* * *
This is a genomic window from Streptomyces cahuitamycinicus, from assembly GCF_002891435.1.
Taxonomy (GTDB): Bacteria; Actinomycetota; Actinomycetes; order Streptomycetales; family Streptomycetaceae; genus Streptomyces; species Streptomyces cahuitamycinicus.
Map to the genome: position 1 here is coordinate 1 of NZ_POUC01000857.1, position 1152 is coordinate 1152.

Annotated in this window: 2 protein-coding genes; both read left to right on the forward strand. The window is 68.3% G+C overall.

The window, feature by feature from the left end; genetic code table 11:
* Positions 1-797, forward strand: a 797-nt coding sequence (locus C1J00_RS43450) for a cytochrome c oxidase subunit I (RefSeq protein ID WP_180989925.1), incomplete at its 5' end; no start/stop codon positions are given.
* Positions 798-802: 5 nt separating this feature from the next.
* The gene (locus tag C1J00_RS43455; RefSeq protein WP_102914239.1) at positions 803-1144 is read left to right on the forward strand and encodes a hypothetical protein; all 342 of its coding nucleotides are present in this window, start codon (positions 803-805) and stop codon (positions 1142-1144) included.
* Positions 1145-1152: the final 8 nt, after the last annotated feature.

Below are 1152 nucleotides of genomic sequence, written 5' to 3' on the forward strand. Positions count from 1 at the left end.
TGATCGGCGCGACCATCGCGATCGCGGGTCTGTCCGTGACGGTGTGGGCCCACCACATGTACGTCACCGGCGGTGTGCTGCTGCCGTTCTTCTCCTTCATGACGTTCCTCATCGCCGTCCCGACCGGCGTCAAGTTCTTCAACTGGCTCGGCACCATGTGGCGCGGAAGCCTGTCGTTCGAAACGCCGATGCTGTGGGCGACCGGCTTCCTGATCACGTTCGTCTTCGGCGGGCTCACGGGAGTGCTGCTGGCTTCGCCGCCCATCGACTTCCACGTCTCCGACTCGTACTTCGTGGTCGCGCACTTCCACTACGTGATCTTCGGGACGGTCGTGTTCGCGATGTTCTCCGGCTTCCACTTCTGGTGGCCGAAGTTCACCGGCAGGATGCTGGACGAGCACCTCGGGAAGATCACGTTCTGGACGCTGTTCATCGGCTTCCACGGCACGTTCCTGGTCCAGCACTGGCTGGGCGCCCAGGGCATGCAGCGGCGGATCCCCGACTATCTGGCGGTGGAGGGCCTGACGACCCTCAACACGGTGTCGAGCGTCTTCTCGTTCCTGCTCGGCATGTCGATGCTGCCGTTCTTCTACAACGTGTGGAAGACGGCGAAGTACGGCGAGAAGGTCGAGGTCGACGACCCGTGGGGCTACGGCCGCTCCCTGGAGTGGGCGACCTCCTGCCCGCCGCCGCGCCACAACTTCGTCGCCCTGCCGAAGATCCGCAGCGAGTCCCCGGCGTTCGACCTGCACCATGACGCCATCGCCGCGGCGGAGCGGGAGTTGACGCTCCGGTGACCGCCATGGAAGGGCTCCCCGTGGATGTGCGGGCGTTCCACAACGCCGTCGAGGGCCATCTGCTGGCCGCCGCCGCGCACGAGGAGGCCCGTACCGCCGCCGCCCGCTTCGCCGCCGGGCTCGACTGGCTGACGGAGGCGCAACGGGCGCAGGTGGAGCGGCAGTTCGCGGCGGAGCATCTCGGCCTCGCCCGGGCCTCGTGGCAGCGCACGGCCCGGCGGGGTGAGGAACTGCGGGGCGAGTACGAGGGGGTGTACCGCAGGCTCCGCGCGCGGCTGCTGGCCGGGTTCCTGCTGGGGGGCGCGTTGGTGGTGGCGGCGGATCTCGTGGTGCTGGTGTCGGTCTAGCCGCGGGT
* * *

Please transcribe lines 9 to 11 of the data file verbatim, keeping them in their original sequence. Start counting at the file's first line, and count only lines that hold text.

* Positions 1145-1152: the final 8 nt, after the last annotated feature.

Below are 1152 nucleotides of genomic sequence, written 5' to 3' on the forward strand. Positions count from 1 at the left end.
TGATCGGCGCGACCATCGCGATCGCGGGTCTGTCCGTGACGGTGTGGGCCCACCACATGTACGTCACCGGCGGTGTGCTGCTGCCGTTCTTCTCCTTCATGACGTTCCTCATCGCCGTCCCGACCGGCGTCAAGTTCTTCAACTGGCTCGGCACCATGTGGCGCGGAAGCCTGTCGTTCGAAACGCCGATGCTGTGGGCGACCGGCTTCCTGATCACGTTCGTCTTCGGCGGGCTCACGGGAGTGCTGCTGGCTTCGCCGCCCATCGACTTCCACGTCTCCGACTCGTACTTCGTGGTCGCGCACTTCCACTACGTGATCTTCGGGACGGTCGTGTTCGCGATGTTCTCCGGCTTCCACTTCTGGTGGCCGAAGTTCACCGGCAGGATGCTGGACGAGCACCTCGGGAAGATCACGTTCTGGACGCTGTTCATCGGCTTCCACGGCACGTTCCTGGTCCAGCACTGGCTGGGCGCCCAGGGCATGCAGCGGCGGATCCCCGACTATCTGGCGGTGGAGGGCCTGACGACCCTCAACACGGTGTCGAGCGTCTTCTCGTTCCTGCTCGGCATGTCGATGCTGCCGTTCTTCTACAACGTGTGGAAGACGGCGAAGTACGGCGAGAAGGTCGAGGTCGACGACCCGTGGGGCTACGGCCGCTCCCTGGAGTGGGCGACCTCCTGCCCGCCGCCGCGCCACAACTTCGTCGCCCTGCCGAAGATCCGCAGCGAGTCCCCGGCGTTCGACCTGCACCATGACGCCATCGCCGCGGCGGAGCGGGAGTTGACGCTCCGGTGACCGCCATGGAAGGGCTCCCCGTGGATGTGCGGGCGTTCCACAACGCCGTCGAGGGCCATCTGCTGGCCGCCGCCGCGCACGAGGAGGCCCGTACCGCCGCCGCCCGCTTCGCCGCCGGGCTCGACTGGCTGACGGAGGCGCAACGGGCGCAGGTGGAGCGGCAGTTCGCGGCGGAGCATCTCGGCCTCGCCCGGGCCTCGTGGCAGCGCACGGCCCGGCGGGGTGAGGAACTGCGGGGCGAGTACGAGGGGGTGTACCGCAGGCTCCGCGCGCGGCTGCTGGCCGGGTTCCTGCTGGGGGGCGCGTTGGTGGTGGCGGCGGATCTCGTGGTGCTGGTGTCGGTCTAGCCGCGGGT